Harder? I suspect the non-standardization of the panel hurts, but the SA on full glass gives a degree of confidence in hard IFR that simply isn't there on the older equipment. Better? I suspect so, as long as your CFI/CFII doesn't make you a child of the magenta line that's scared of bank angle in the pattern!
     
    Last edited: Feb 11, 2021
  16. Tantalum

    Tantalum Final Approach

    Joined:
    Feb 22, 2017
    Messages:
    7,161
    Display Name:

    Display name:
    San_Diego_Pilot
    Is today's student less intellectually capable and equipped than they used to be?
     
  17. danhagan

    danhagan Pattern Altitude

    Joined:
    May 7, 2009
    Messages:
    2,280
    Location:
    El Paso, TX
    Display Name:

    Display name:
    danhagan
    It sure had my attention *AND* of course I remembered AFTER he asked for the first one. Am pretty sure he was joking, but he indicated if we entered a spin and he corrected it, I was toast ... but if I corrected it (he trailed off and never finished the sentence) ...
     
  18. TCABM

    TCABM Pattern Altitude

    Joined:
    Apr 23, 2013
    Messages:
    1,781
    Display Name:

    Display name:
    3G
    Not necessarily; motivational factors seem to be at play across a wide swath of failures in the adult learning environment.
     
    Tantalum likes this.
  19. MauleSkinner

    MauleSkinner Final Approach

    Joined:
    Oct 25, 2005
    Messages:
    8,894
    Location:
    Wichita, KS
    Display Name:

    Display name:
    MauleSkinner
    In 1983 I was asked to do an accelerated stall on my Private checkride...basically a stall in a turn.
    No, he wasn’t joking. If the examiner has to take over, it’s a bust.
     
    Tantalum likes this.
  20. brcase

    brcase Pattern Altitude

    Joined:
    Jun 11, 2008
    Messages:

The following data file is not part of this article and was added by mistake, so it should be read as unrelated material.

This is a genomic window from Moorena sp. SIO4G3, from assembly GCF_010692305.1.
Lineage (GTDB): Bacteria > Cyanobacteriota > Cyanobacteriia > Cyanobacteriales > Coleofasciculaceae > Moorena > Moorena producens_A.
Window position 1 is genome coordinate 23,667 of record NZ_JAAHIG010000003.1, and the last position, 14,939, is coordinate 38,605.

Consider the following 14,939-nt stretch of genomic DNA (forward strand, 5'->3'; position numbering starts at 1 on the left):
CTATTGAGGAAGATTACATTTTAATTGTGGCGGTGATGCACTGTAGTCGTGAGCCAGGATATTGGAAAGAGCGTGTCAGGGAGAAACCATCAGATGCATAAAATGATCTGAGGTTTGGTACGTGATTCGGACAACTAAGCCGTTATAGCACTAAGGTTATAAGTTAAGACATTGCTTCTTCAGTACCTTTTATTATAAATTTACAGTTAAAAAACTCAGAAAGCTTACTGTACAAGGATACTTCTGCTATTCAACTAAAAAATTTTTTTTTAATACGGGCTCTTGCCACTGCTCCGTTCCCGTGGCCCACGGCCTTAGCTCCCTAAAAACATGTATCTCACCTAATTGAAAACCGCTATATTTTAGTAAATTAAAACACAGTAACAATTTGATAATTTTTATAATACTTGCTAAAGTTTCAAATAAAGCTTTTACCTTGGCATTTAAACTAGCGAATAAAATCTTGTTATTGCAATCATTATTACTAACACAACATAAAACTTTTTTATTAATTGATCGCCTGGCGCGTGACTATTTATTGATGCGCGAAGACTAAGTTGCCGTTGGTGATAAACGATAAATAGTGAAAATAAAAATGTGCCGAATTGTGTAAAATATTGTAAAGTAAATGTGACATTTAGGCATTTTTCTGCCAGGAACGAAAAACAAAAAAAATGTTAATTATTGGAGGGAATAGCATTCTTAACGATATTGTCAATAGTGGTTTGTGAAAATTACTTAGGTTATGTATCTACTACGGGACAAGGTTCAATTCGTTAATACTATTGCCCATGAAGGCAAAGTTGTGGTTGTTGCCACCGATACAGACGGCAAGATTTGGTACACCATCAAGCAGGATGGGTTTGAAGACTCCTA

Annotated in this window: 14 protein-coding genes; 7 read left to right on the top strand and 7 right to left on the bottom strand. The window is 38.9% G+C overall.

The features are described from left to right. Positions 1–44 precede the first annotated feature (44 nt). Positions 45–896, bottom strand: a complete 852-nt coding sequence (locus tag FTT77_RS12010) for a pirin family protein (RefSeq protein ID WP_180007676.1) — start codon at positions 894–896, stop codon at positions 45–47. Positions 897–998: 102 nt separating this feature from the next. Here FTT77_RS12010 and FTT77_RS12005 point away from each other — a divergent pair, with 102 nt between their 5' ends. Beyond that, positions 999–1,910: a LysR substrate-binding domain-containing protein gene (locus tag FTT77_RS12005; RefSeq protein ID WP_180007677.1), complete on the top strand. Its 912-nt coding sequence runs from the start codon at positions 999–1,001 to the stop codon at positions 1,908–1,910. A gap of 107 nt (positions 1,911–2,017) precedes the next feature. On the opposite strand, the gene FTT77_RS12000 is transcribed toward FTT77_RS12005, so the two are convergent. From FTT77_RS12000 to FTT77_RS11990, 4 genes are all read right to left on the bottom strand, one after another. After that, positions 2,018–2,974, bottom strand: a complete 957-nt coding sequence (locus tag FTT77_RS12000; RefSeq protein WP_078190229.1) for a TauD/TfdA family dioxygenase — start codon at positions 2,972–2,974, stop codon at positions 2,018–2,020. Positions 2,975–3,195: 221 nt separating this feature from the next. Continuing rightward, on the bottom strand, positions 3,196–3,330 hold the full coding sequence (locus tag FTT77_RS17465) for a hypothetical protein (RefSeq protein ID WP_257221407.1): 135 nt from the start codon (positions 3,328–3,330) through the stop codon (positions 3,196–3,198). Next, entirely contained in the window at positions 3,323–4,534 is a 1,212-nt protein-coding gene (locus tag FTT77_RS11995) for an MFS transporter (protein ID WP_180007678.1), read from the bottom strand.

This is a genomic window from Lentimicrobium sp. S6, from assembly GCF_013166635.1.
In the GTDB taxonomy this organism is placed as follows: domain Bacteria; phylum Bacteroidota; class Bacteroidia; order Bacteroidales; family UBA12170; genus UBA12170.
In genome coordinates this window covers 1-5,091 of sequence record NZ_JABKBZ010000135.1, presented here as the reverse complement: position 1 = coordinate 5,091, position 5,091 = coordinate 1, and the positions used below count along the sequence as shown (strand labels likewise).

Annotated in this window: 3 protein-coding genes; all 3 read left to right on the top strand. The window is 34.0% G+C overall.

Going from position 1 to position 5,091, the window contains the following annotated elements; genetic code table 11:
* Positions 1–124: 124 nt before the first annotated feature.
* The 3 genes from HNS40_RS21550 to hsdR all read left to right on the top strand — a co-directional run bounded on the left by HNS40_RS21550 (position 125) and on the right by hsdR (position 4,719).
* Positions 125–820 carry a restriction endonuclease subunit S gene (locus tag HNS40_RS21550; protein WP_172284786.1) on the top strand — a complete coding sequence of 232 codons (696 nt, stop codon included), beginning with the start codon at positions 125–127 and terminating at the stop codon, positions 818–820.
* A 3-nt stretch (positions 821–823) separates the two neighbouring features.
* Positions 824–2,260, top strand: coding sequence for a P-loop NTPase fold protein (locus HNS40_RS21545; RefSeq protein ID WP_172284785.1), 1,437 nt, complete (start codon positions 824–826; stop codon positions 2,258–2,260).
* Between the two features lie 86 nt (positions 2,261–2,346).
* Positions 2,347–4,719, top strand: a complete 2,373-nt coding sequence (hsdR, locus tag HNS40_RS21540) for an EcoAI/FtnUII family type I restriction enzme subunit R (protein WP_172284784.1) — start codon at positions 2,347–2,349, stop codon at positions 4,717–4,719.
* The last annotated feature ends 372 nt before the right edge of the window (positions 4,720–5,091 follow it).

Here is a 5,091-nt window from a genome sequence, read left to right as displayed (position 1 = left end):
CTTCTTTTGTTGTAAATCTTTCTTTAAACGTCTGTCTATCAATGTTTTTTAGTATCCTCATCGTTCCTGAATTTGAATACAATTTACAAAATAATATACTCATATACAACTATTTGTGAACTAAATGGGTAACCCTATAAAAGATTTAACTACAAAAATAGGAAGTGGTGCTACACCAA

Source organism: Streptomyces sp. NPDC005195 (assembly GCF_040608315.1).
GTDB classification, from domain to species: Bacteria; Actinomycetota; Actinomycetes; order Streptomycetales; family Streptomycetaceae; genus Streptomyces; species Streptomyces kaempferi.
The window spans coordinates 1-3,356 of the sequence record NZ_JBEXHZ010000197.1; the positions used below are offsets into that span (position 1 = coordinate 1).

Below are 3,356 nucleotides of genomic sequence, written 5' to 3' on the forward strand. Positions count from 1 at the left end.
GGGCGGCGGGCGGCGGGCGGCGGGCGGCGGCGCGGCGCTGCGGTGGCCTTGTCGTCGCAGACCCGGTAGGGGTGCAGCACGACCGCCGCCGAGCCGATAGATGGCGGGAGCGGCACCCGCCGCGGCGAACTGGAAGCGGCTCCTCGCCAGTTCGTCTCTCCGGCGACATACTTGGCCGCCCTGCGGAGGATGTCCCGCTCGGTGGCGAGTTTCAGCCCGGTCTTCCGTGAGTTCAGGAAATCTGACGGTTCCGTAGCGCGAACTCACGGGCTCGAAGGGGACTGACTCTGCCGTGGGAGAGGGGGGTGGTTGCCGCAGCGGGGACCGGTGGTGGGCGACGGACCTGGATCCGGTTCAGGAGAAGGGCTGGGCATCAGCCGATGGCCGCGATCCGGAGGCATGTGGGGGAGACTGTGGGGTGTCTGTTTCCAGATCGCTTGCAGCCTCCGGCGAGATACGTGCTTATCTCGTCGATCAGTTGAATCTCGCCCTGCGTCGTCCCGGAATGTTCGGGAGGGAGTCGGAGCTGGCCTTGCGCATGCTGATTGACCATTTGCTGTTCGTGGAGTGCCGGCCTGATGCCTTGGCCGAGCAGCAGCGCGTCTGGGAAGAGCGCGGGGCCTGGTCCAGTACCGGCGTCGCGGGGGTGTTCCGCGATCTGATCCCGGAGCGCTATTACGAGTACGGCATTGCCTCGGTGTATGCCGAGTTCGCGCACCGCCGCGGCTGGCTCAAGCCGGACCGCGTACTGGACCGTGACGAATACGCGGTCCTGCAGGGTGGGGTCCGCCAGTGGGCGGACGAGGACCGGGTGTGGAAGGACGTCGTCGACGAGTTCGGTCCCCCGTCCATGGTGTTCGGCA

1,956
    Location:
    Boise, Idaho
    Display Name:

    Display name:
    Brian
    The biggest difference I see between my 1988 private checkride and students I train for checkride snow is mainly navigation. The biggest change on the check ride is that we now require private pilots to be able to read maps to what used to be the commercial pilot standards. IMO the reason is simple, Electronic Maps and the Magenta line. In 1988 if you could identify the airspace you need to stay out of or do something special you could pretty much pass the map reading part. The examiner knew that your 1st cross country you would be studying the map and learning it better with every flight. If you didn’t you would soon be lost. Now days the with the direct to button you can never look at a map or get better reading them. The other problem is each display is different. So If I hand you a random navigation application, can you navigate with it? A sectional chart is common to almost all of them. One of the more annoying things is watching a pilot try to figure out how to pull up the frequency display on an app, when the the frequency is written right on the sectional that is already displayed.


    Brian
    CFIIG
     
  21. Kritchlow

    Kritchlow Final Approach

    Joined:
    Dec 2, 2014
    Messages:
    6,674
    Display Name:

    Display name:
    Kritchlow
    All I can say is, after reading the POA for several years, I’m very happy I don’t need to redo that.

    That said, I have no issues with essentially the ATP ride every six months.
     
    TCABM and MauleSkinner like this.
  22. RussR

    RussR Pattern Altitude

    Joined:
    Jan 12, 2011
    Messages:
    2,054
    Location:
    Oklahoma City, OK
    Display Name:

    Display name:
    Russ
    This I see all the time. It makes me laugh and cry at the same time.
     
    crash7 likes this.